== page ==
Therapeutic Options for Patients with CMI
There are basically two approaches for the treatment of CMI: surgery and endovascular recanalization. Endovascular recanalization includes percutaneous transluminal angioplasty (PTA) with or without stent placement of one or more mesenteric arteries.3 Treatment of symptomatic CMI is necessary to prevent acute mesenteric ischemia, which may cause bowel infarction and death.5 Asymptomatic disease does not constitute an indication for treatment, although prophylactic treatment may be necessary in cases of planned abdominal surgery because of probable loss of collaterals during surgery.2 Classic surgery includes procedures such as endarterectomy, aortomesenteric and/or celiac bypass grafting. However, the perioperative mortality can be high, reaching 17% and the major complications rate is high, ranging between 15 and 35%.5,3 As an alternative to open surgical revascularization, Furrer et al introduced PTA in 1980. Since then, several studies have presented the results of angioplasty, and/or stenting in the treatment of CMI. The overall periprocedural mortality rate of the endovascular approach is between 0 and 13% and the complication rate is between 0 and 25%.2–6 The technical success rate of the endovascular approach is 90–100%.2–6 Table 1 provides a representative overview of the published literature on PTA with and without stenting of mesenteric arteries.
Procedural care. When CMI is suspected based on clinical grounds, duplex sonography, magnetic resonance angiography (MRA) or computerized tomographic angiography (CTA) is performed to establish the diagnosis. CTA can also help for optimal planning, in terms of approach, vessel diameter, and point of reconstitution in cases of total occlusion.2,3 Once an endovascular procedure is planned, an accurate antiplatelet and antithrombin medication regimen is essential to avoid intervention-associated complications.2,3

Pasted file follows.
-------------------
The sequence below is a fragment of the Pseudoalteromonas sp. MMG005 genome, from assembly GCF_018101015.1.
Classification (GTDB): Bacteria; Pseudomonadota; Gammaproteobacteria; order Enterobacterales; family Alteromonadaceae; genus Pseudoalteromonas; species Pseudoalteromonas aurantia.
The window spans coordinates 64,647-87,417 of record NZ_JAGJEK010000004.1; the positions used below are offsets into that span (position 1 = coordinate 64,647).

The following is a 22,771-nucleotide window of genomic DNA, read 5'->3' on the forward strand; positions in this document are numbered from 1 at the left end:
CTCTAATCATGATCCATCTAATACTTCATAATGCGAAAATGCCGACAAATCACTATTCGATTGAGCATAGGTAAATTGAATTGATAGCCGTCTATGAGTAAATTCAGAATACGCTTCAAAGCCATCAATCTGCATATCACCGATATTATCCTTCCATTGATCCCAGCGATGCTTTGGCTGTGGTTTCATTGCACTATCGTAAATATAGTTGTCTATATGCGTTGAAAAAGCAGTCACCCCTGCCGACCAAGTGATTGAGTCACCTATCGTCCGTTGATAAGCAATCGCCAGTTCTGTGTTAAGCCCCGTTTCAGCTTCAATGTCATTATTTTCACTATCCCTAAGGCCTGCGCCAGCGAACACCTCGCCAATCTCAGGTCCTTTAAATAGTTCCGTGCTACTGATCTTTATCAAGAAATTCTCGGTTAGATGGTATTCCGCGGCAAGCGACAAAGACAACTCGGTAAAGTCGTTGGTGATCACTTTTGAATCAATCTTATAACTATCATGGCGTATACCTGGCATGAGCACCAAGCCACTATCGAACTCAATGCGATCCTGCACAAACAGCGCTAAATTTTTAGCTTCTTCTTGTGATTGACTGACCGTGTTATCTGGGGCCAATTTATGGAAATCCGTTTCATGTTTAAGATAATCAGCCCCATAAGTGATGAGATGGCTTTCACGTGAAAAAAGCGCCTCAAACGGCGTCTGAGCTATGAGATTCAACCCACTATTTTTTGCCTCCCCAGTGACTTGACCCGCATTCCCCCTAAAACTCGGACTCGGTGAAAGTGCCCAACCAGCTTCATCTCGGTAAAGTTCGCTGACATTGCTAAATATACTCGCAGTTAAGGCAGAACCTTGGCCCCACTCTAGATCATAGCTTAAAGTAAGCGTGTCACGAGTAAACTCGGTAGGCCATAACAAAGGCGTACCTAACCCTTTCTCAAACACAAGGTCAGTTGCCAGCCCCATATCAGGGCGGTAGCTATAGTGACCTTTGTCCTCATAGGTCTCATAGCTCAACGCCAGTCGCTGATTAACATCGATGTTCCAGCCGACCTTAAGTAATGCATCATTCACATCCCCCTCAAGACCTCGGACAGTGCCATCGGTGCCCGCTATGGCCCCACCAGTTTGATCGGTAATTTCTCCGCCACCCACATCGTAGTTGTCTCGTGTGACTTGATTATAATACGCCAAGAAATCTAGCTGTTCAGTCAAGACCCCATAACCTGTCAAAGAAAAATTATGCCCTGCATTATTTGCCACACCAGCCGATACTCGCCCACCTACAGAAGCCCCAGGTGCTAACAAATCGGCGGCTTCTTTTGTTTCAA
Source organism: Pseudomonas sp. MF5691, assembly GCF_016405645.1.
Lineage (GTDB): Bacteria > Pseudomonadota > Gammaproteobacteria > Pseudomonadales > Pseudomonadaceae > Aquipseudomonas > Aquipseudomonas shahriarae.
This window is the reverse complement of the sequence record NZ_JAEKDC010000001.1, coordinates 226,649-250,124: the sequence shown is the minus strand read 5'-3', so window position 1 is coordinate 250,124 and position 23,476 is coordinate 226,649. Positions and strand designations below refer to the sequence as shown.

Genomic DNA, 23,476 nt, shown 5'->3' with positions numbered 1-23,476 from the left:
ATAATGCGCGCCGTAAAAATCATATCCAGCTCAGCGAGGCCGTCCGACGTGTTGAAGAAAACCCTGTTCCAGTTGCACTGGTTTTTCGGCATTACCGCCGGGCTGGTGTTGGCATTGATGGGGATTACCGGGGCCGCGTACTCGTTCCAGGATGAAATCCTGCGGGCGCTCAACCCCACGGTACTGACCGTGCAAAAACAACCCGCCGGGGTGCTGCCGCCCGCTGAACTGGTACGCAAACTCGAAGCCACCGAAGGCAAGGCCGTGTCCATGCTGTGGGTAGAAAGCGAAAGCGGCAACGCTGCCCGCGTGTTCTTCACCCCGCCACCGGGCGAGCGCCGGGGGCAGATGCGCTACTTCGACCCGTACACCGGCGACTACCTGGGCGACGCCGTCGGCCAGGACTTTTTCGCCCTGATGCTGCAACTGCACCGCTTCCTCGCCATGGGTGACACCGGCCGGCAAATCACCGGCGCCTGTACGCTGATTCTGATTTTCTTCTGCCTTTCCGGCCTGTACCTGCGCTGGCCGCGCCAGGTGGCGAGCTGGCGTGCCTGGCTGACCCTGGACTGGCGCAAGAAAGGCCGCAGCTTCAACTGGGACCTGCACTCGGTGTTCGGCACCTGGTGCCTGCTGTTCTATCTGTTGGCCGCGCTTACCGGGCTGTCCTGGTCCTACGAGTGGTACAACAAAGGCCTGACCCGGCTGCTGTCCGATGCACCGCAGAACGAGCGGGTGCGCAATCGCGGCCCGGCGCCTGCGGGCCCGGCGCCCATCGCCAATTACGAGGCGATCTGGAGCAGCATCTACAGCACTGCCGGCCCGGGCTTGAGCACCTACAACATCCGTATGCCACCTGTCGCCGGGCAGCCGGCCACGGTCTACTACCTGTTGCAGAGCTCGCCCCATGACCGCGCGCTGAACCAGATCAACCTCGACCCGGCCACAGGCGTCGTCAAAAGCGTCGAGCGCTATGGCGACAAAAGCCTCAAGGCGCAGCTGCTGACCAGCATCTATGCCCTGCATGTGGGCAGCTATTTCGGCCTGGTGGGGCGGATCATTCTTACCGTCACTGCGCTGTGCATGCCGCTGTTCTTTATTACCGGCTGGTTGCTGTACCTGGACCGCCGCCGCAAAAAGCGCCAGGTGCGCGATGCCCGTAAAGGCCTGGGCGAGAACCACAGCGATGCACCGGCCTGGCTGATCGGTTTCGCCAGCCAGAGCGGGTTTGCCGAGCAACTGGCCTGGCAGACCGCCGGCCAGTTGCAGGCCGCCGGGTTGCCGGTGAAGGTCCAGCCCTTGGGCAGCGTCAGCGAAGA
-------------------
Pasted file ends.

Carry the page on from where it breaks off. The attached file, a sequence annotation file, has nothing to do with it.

Technique of Mesenteric Intervention
The technique of mesenteric intervention for chronic mesenteric ischemia is similar to renal artery intervention. Poor technique can lead to a high complication rate, including vessel occlusion or dissection, and may lead to acute mesenteric ischemia. Therefore, only experienced interventionalists should perform this procedure.2,3 The pre-interventional images are used to choose the access site (transfemoral versus transbrachial). If high-quality CTA is not available, an aortogram in the AP position is usually done.4 Some authors recommend obtaining a right anterior oblique (30º), left anterior oblique (30º), and lateral angiogram (90º), routinely.3 The lateral aortogram is essential to view the SMA and celiac origins. After the initial aortogram and depending on the size of the stent/balloon intended for use, a long, 33-cm preshaped sheath with inner diameter of 5 or 6 Fr is inserted. A reverse curve catheter, such as a Sos-Omni or Simmons-1 is typically necessary to select the stenosed artery.2 A cobra catheter can be used if the artery is not severely narrowed. Selective angiogram of the SMA or CA is then obtained. After the stenosis is identified, the lesion is traversed with an appropriate guidewire.4 The choice of the guidewire varies. Some groups prefer the 0.035" wires/balloon/stent solution,8 while others prefer the 0.014" system.2 The intervention is done in a projection that demonstrates the vessel origin in profile.2–4 The current low profile, highly maneuverable balloon-and-stent technology, along with preshaped introducers, has made the interventional approach from femoral artery easier.2 After traversing the lesion, predilatation with a 3 or 4 mm diameter low profile angioplasty balloon is sometimes necessary, and then the proper stent can be deployed. All patients should receive heparin (3000–7000 IU) intraprocedurally, unless there is an absolute contraindication.